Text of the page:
I have a good friend who is a pastor and he is an excellent speaker, however when he's in front of a video camera he gets nervous and comes off rather awkward. There’s no magic sauce to turn someone into a natural in front of the camera, but there are things that can help anyone relax and forget about the lens, at least for a little while.

Below you’ll find 10 thoughts that can help for a better presentation for streaming video.

1. PRACTICE

Appearing on camera, like everything else, gets easier with practice. With repetition and repeated exposure, the lens becomes less scary, sometimes disappearing altogether. If possible, shoot some practice videos, so the acclimation doesn’t take place in front of a live audience.

2. PREPARE 

Notes and preparation can be lifesavers. If you get thrown by the camera, you can always get back on track with a quick glance at your notes.

3. BREATHE

Anyone who’s ever gotten nervous in front of a camera knows that breathing isn’t as automatic as everyone says it is. Shortness of breath is a common result of anxiety and can lead to rushed delivery. Forcing yourself to take deep, regular breaths is a good way to calm down. And remember - each exhalation can eliminate stress..

4. ACKNOWLEDGE BUT DON’T PLAY TO THE CAMERA

Your primary audience is the one seated right in front of you. Do what you do best and build meaningful and personal connections with them. It’s easier to forget a camera is there if you don’t look at it. You don’t have to stare directly into the camera; your at-home viewers are not expecting eye contact. They understand that you are speaking to the congregation in front of you.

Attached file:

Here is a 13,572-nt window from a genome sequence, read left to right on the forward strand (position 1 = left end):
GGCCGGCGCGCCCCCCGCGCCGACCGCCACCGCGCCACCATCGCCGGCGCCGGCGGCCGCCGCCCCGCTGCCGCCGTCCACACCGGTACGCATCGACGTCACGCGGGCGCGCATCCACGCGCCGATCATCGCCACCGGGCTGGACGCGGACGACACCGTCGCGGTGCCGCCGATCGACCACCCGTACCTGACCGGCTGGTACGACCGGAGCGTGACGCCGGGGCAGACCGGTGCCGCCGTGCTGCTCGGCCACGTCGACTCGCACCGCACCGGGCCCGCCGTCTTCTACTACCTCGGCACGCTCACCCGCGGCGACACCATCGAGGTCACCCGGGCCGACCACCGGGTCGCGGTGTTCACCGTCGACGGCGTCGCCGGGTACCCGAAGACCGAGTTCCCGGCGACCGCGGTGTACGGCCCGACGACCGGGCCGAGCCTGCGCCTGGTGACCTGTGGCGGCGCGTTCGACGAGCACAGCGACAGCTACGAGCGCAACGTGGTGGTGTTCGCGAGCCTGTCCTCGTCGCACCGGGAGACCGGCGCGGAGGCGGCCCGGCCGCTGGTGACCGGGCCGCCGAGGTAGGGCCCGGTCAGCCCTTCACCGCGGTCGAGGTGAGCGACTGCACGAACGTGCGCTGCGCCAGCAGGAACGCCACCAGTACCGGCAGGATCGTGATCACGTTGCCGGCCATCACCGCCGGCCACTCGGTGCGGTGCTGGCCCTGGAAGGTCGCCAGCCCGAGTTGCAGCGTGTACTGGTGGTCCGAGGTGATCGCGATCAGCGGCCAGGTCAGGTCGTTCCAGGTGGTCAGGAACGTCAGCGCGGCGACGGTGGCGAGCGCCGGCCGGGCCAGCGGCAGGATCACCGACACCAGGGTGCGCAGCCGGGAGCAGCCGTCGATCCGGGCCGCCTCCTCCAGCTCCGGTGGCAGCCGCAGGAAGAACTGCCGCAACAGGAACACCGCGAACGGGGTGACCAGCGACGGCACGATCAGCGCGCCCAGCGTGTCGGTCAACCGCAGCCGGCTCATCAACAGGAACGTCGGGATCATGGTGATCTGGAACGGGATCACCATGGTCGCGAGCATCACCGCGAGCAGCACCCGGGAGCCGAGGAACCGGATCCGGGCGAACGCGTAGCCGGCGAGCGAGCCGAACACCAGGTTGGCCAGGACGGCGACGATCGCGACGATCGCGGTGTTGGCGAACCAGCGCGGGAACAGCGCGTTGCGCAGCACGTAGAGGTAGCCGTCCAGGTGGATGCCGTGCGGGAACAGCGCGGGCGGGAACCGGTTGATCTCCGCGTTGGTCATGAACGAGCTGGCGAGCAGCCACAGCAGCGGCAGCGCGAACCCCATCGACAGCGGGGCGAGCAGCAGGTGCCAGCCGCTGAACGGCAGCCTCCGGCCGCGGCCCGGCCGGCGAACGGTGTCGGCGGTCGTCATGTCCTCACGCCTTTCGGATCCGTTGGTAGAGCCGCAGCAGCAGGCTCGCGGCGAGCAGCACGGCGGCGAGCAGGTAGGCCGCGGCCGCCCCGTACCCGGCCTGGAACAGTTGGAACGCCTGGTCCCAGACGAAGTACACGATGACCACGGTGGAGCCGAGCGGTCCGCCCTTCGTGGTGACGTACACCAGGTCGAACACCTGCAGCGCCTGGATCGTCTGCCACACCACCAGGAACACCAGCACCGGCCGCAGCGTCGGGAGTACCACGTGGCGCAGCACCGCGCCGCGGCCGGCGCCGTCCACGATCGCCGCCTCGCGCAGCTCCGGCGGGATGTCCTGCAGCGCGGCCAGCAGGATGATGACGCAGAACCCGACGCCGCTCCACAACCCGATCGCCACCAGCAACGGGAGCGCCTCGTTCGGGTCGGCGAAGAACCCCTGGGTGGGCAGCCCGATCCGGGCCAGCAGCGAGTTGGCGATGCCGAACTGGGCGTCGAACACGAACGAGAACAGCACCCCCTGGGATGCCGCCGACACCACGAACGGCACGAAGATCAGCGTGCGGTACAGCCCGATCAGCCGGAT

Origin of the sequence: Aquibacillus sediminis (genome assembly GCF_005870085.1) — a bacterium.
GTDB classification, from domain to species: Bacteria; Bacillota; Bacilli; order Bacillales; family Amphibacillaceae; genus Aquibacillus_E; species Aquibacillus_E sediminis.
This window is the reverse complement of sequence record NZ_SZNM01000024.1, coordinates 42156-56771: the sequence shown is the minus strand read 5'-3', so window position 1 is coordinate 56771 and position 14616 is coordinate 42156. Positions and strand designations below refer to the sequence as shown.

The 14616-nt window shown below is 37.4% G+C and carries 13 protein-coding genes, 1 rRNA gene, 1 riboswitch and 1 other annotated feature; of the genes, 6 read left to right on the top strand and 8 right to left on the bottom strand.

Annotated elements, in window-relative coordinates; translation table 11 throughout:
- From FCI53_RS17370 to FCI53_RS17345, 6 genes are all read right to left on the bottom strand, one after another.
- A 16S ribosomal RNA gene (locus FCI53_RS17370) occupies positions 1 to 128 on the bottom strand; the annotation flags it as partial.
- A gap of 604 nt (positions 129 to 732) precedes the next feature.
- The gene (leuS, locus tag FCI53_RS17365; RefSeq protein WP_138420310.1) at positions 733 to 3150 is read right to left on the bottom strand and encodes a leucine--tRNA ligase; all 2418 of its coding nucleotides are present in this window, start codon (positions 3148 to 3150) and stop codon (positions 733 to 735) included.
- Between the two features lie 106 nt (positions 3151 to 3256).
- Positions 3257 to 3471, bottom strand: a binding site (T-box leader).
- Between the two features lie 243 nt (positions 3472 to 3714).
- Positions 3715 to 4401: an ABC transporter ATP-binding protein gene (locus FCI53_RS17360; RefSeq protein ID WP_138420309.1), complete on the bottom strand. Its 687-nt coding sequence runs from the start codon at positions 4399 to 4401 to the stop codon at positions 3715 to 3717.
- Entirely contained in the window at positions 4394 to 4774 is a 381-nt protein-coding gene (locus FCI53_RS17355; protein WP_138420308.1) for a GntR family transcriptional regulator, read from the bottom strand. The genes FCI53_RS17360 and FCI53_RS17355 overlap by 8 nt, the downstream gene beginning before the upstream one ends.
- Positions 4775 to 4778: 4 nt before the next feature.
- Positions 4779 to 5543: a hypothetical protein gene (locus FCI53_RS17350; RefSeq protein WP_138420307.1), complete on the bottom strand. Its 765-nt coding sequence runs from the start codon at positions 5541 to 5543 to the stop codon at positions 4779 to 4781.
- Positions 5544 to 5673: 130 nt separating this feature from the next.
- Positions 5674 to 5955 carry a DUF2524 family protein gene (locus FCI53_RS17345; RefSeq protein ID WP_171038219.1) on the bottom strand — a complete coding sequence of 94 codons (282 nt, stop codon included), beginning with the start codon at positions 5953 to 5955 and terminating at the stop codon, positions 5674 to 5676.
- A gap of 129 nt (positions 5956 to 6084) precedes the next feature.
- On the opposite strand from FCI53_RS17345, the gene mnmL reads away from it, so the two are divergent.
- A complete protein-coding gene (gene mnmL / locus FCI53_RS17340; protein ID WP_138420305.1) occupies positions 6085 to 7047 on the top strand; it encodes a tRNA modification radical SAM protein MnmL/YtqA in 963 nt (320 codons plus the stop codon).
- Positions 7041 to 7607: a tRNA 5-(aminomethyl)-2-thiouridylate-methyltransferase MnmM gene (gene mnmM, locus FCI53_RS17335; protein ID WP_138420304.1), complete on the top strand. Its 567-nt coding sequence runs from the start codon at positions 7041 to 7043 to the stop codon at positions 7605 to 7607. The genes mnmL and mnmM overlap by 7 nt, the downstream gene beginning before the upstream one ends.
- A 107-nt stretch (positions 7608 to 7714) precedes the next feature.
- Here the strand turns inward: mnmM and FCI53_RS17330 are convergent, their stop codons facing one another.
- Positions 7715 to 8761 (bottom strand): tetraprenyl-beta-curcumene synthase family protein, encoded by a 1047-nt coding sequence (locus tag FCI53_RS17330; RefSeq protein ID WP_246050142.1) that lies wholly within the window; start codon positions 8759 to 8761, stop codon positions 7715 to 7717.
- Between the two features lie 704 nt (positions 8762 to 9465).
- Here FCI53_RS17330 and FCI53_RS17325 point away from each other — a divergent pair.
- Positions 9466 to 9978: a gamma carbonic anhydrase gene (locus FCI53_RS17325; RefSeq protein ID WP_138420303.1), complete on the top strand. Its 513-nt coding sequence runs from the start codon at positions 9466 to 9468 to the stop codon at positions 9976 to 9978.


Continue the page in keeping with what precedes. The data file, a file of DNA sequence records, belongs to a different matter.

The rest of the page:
5. KNOW YOUR BOUNDARIES

If your style when on the platform is to walk around, make sure the camera people and yourself understand there may be areas you cannot venture to because of lighting or other limitations. Sometimes masking tape can help to literally provide boundaries to stay in.

6. WEAR THE RIGHT CLOTHING

Depending on your lighting and the backgrounds of your stage you may need to stay away from certain colors with your shirts or pants, (or dresses). Looking at recorded video will help you and your team determine if there are any issues with certain colors.

7. GET TRUSTED FEEBACK

It’s always best to get some input after a message from people on your team that will tell you the truth about how you are coming off in the video. You won’t know if you are coming off in an awkward manner unless someone tells you. From there you can make adjustments.

8. GET A GOOD MICROPHONE

Audio is very important in streaming video. If you are constantly getting feedback while you speak, it can frustrate not only your listeners but also you as the speaker. Don’t skimp on a good earset headworn microphone or at least a high quality microphone you are comfortable with using. When you are at ease on the platform, you will come off to your viewers and attenders in a positive manner.

9. IT’S NOT ABOUT YOU

It’s really about the message and how you say it, so try to remember, it’s not about you. We all get self-conscious about our appearance, but the people tuning in want to hear what you have to say. Their primary concern isn’t what you look like; rather, it’s the information and knowledge you have to share. Focus on the value of the message and information you are providing and so will everyone else.

10. BE YOURSELF WITH ALL YOUR FLAWS

The beauty of video formats like streaming live is that nobody expects it to be perfect. We are all human; nobody knocks it out of the park every single time and nobody expects you to either.In fact, the authenticity and sincere nature of live videos help endear your audience to you. Shine!

Previous Post